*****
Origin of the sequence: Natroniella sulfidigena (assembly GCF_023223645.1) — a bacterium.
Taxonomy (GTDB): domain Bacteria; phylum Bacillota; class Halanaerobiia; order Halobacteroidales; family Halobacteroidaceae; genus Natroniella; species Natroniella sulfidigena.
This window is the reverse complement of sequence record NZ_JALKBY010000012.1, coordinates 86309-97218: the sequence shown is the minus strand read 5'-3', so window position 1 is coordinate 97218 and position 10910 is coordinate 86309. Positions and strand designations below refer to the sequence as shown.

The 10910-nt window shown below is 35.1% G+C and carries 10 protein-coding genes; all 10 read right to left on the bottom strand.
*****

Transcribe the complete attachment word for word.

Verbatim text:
Origin of the sequence: Natroniella sulfidigena (assembly GCF_023223645.1) — a bacterium.
Taxonomy (GTDB): domain Bacteria; phylum Bacillota; class Halanaerobiia; order Halobacteroidales; family Halobacteroidaceae; genus Natroniella; species Natroniella sulfidigena.
This window is the reverse complement of sequence record NZ_JALKBY010000012.1, coordinates 86309-97218: the sequence shown is the minus strand read 5'-3', so window position 1 is coordinate 97218 and position 10910 is coordinate 86309. Positions and strand designations below refer to the sequence as shown.

The 10910-nt window shown below is 35.1% G+C and carries 10 protein-coding genes; all 10 read right to left on the bottom strand.